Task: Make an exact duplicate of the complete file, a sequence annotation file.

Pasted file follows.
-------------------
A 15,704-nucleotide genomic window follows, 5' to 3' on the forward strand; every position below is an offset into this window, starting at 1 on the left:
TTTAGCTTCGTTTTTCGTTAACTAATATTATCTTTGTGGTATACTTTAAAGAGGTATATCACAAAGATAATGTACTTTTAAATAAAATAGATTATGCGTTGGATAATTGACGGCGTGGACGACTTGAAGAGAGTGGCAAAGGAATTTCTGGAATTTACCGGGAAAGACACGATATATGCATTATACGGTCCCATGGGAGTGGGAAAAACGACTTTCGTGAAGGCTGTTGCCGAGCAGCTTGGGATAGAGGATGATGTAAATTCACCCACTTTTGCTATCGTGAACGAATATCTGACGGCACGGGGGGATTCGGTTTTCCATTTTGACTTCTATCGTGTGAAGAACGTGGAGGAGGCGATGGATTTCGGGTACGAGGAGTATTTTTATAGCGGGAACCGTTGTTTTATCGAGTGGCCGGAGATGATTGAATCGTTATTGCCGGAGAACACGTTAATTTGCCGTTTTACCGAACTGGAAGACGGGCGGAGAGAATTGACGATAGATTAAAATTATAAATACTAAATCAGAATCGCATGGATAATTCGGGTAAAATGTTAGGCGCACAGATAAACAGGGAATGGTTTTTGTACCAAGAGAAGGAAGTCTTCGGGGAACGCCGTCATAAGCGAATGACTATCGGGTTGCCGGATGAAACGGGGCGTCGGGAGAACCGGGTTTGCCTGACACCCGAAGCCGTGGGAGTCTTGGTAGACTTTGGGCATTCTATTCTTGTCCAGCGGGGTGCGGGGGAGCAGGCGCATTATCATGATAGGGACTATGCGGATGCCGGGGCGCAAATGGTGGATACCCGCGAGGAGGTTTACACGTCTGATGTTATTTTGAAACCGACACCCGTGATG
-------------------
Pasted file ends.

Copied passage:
A 15,704-nucleotide genomic window follows, 5' to 3' on the forward strand; every position below is an offset into this window, starting at 1 on the left:
TTTAGCTTCGTTTTTCGTTAACTAATATTATCTTTGTGGTATACTTTAAAGAGGTATATCACAAAGATAATGTACTTTTAAATAAAATAGATTATGCGTTGGATAATTGACGGCGTGGACGACTTGAAGAGAGTGGCAAAGGAATTTCTGGAATTTACCGGGAAAGACACGATATATGCATTATACGGTCCCATGGGAGTGGGAAAAACGACTTTCGTGAAGGCTGTTGCCGAGCAGCTTGGGATAGAGGATGATGTAAATTCACCCACTTTTGCTATCGTGAACGAATATCTGACGGCACGGGGGGATTCGGTTTTCCATTTTGACTTCTATCGTGTGAAGAACGTGGAGGAGGCGATGGATTTCGGGTACGAGGAGTATTTTTATAGCGGGAACCGTTGTTTTATCGAGTGGCCGGAGATGATTGAATCGTTATTGCCGGAGAACACGTTAATTTGCCGTTTTACCGAACTGGAAGACGGGCGGAGAGAATTGACGATAGATTAAAATTATAAATACTAAATCAGAATCGCATGGATAATTCGGGTAAAATGTTAGGCGCACAGATAAACAGGGAATGGTTTTTGTACCAAGAGAAGGAAGTCTTCGGGGAACGCCGTCATAAGCGAATGACTATCGGGTTGCCGGATGAAACGGGGCGTCGGGAGAACCGGGTTTGCCTGACACCCGAAGCCGTGGGAGTCTTGGTAGACTTTGGGCATTCTATTCTTGTCCAGCGGGGTGCGGGGGAGCAGGCGCATTATCATGATAGGGACTATGCGGATGCCGGGGCGCAAATGGTGGATACCCGCGAGGAGGTTTACACGTCTGATGTTATTTTGAAACCGACACCCGTGATG